Using incorrect information is very costly for a company. This also applies to the manufacturing industry, in which data runs like a continuous thread through all departments and processes. Digital continuity is in this case crucial. But what exactly is digital continuity? And what does this require?
The lifecycle of a product consists of roughly three phases during which different departments work on the product. First of all, the product must be concocted, designed, and developed, after which it is actually produced. After delivery, the manufacturer (or another party) will provide technical support and maintenance.
In many companies, information primarily flows in one direction. Engineering transfers designs, models, and blueprints to the manufacturing department, which in its turn strives to optimally convert the design into a product. A quality control will take place before selling, which basically entails comparing the specifications with the design. Support is merely focused on keeping delivered products operational.
This situation quickly leads to information silos. Each link in the chain generates its own files, creating its own version of the truth. Even if information is exchanged, nobody knows which data is actual and reliable. This is an ideal feeding ground for errors, delays, and miscommunication, which will result in a non-optimal end product.
What is digital continuity? With digital continuity, companies take the overall quality of products to the next level. Digital continuity means that everyone working on a certain product or design is at all times working with the exact same version of data and models. All of the departments in your company – as well as external parties such as suppliers and (future) purchasers – therefore always simultaneously have at their disposal the exact same reliable information.
This improves mutual collaboration, increases efficiency, and limits the number of errors. Information on each phase of the lifecycle is consistent in all departments in real-time. This prevents the formation of information silos and helps departments to better align their activities. They have direct access to information when it becomes available, and are more productive.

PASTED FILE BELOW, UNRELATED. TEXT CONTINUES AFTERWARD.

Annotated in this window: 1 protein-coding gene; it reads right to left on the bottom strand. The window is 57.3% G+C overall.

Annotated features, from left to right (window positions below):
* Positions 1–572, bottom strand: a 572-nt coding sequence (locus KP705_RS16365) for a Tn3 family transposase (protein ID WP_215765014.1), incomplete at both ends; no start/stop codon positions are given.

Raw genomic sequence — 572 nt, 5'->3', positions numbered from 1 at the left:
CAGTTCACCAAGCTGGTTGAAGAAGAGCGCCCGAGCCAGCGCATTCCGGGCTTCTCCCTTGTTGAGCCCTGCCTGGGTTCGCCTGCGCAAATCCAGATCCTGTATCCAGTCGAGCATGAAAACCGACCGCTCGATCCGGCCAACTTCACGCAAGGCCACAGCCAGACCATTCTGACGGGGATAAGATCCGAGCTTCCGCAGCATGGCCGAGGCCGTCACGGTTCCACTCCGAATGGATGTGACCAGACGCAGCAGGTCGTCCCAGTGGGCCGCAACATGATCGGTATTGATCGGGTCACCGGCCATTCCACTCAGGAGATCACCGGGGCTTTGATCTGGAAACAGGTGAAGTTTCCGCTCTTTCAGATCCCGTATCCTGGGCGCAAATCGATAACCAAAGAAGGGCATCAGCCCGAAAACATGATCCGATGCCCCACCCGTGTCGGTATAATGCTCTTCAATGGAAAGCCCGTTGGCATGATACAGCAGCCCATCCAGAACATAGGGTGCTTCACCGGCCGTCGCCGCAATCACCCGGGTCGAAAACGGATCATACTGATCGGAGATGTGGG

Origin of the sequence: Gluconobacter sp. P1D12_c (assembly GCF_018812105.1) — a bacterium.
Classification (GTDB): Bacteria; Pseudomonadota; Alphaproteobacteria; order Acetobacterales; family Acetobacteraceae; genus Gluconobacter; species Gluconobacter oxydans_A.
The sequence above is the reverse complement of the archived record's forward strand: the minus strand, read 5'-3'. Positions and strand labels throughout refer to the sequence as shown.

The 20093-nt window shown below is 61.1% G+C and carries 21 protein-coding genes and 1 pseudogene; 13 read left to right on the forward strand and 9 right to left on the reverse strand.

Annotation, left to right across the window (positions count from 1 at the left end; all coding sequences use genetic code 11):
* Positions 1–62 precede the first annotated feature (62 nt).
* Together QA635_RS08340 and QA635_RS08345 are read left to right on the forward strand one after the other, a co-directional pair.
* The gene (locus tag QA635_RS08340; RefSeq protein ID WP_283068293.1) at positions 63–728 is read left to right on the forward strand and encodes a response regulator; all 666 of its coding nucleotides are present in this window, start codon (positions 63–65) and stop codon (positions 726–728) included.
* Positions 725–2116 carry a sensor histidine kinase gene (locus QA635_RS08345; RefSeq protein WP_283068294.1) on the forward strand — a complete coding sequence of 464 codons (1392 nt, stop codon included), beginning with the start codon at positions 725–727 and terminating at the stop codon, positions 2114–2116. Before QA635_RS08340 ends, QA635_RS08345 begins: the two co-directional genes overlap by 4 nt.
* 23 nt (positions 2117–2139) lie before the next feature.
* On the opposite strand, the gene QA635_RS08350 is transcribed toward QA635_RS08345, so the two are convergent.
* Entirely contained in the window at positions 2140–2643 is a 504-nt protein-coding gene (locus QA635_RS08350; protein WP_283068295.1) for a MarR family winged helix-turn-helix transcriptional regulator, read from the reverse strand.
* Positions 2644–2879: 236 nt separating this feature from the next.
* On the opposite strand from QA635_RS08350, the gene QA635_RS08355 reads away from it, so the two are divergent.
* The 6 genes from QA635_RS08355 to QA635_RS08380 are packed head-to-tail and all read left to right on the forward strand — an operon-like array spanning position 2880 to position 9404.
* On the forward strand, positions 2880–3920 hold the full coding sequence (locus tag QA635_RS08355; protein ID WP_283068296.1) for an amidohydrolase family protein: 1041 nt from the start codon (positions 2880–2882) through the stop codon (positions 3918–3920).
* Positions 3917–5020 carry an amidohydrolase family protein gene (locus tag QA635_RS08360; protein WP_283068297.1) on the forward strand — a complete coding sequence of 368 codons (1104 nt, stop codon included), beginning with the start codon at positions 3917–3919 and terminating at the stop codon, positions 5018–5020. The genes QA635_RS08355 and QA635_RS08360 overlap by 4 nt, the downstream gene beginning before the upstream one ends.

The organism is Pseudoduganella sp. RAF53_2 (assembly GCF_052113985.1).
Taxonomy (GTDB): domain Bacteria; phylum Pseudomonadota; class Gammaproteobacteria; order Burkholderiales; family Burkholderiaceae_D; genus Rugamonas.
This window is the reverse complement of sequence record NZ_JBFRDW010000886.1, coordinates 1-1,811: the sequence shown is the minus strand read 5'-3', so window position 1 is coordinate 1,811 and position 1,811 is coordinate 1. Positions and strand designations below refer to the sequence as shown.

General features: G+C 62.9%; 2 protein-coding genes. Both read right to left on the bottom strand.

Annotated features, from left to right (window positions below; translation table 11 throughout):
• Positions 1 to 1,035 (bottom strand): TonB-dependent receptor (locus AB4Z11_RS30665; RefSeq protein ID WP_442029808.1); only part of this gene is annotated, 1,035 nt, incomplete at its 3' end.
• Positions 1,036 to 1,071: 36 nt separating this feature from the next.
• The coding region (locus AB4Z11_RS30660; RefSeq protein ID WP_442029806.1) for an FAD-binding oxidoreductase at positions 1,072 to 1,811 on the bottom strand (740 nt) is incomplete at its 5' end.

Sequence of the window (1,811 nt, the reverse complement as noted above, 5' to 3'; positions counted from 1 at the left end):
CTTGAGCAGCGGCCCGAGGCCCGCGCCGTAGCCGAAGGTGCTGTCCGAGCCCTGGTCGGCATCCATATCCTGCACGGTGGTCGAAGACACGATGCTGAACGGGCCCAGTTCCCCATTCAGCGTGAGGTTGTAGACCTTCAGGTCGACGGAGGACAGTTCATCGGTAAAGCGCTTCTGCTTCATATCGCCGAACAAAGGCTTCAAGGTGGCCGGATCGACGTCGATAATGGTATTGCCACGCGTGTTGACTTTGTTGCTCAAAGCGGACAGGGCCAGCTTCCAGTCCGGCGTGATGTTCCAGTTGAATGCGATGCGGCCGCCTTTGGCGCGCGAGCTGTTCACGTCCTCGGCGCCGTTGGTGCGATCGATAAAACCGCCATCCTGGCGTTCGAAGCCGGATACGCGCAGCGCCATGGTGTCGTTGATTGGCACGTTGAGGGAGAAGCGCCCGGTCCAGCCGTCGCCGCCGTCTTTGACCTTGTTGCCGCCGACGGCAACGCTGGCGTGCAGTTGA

This real-time access to correct information leads to improved end products. Aspects such as technical support and ease of maintenance are from the very beginning included in the product development. Support in return gives feedback on the operational product performances to manufacturing and engineering, which also provide each other with input for a smarter development and production.
Digital continuity is also essential for the collaboration with external parties. Customers always know the actual status of an order or project, and can provide direct feedback. This results in the end product meeting the customer’s wishes even better, and suppliers can respond to production changes faster.
IIoT makes digital continuity even more important Until now, it has been mostly about ‘human’ actions. But digital continuity will become even more significant due to the Industrial Internet of Things (IIoT), where machines and computer systems will increasingly communicate with each other (M2M communication) and make decisions. A collision between two robots caused by incorrect digital information can not only result in great financial damage, it can also cause accidents risking fatal injuries.
How do you realise digital continuity? One decade ago, companies tried to realise digital continuity by linking all kinds of systems. But genuine digital continuity throughout the entire chain requires one single platform on which all stakeholders can make changes at the same time. This platform also keeps track of what should be done, by whom and when, so there is always a complete audit trail.
This platform should meet the following requirements:
- Model-based The platform should not only be based on documents and ‘flat’ 2D information, but also on 3D designs. Besides the fact that everyone will see the same information at the same time, everybody works in the same 3D model. Dassault Systèmes calls this representation of the product in the digital world a 3DEXPERIENCE Twin.
- Data-driven The platform should be data-driven, rather than file-driven. Simply put, you will no longer work with files that move from A to B, but instead in a kind of Google Doc in which all data merges and that all users can simultaneously work on.
These two pillars are the foundation of the 3DEXPERIENCE platform of Dassault Systèmes.
Realising digital continuity entails more than selecting the right IT solution. Organizations should also transform into a new way of working. Technology is an instrument for innovation, not an aim in itself.